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Takow harbour (Takao, Kaohsiung), Formosa [Taiwan]. Photograph by John Thomson, 1871.

  • Thomson, J. (John), 1837-1921.
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About this work


A view of the harbour from a hill, boats and buildings. Opposite side to Thomson's negative number 420

"[In Takow] there rises a hill more than 1,000 high and commonly known as Apes' Hill, from the large apes, its only inhabitants, which may be seen in great numbers about the crags. From this hill I obtained a commanding view of Takow harbour ..."--John Thomson, loc. cit.

Takao, literally meaning 'bamboo forest', was an ancient name for Kaoshiung. Under the Dutch, and later on under the Chinese, it developed into a prosperous fishing port, but much of the landscape and coast remained unspoiled, with a great coral reef and 'luxuriant tropical trees'. With the Treaty of Peking (Beijing) in 1860, however, the Qing government was forced to open Takao as a port for foreign trade. A British consul was posted there, and a few houses and companies were set up by foreigners. Thomson could see that 'in the hands of a civilized foreign power', the harbour could be further developed to provide larger access to shipping. Thomson's view of the harbour was taken from Takao Mountain, also known as Apes' Hill. The photograph shows the contrast between the already developed harbour and the uninhabited hill beyond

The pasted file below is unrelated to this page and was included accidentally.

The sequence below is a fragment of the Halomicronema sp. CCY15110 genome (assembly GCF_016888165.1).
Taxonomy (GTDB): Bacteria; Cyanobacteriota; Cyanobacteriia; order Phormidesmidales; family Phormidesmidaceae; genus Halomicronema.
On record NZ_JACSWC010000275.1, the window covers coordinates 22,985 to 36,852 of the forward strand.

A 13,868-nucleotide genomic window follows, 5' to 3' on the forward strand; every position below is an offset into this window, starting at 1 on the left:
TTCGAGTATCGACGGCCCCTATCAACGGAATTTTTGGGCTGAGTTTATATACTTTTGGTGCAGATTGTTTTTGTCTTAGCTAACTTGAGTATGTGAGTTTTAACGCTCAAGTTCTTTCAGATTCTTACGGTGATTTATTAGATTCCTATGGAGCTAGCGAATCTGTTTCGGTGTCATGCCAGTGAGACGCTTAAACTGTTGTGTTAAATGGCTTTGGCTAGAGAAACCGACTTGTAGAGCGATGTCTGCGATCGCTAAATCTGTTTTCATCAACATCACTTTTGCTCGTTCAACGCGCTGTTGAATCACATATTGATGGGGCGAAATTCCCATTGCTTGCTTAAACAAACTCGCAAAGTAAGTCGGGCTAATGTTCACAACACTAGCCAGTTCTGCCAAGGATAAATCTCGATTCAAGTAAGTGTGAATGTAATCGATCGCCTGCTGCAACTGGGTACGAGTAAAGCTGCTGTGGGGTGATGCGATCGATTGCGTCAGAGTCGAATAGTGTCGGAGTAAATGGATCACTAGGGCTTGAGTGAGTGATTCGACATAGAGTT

Physical description

1 photograph : glass photonegative, wet collodion : stereograph


View in Takow harbour, Formosa, Takowa, Formosa, China


This is one of a collection of original glass negatives made by John Thomson. The negatives, made between 1868 and 1872, were purchased from Thomson by Sir Henry Wellcome in 1921

References note

China through the lens of John Thomson, 1868-1872, Beijing: Beijing World Art Museum, 2009, p. 165 (reproduced)

Lettering note

Bears Thomson's negative number: "421"


Wellcome Library no. 19094i


  • English

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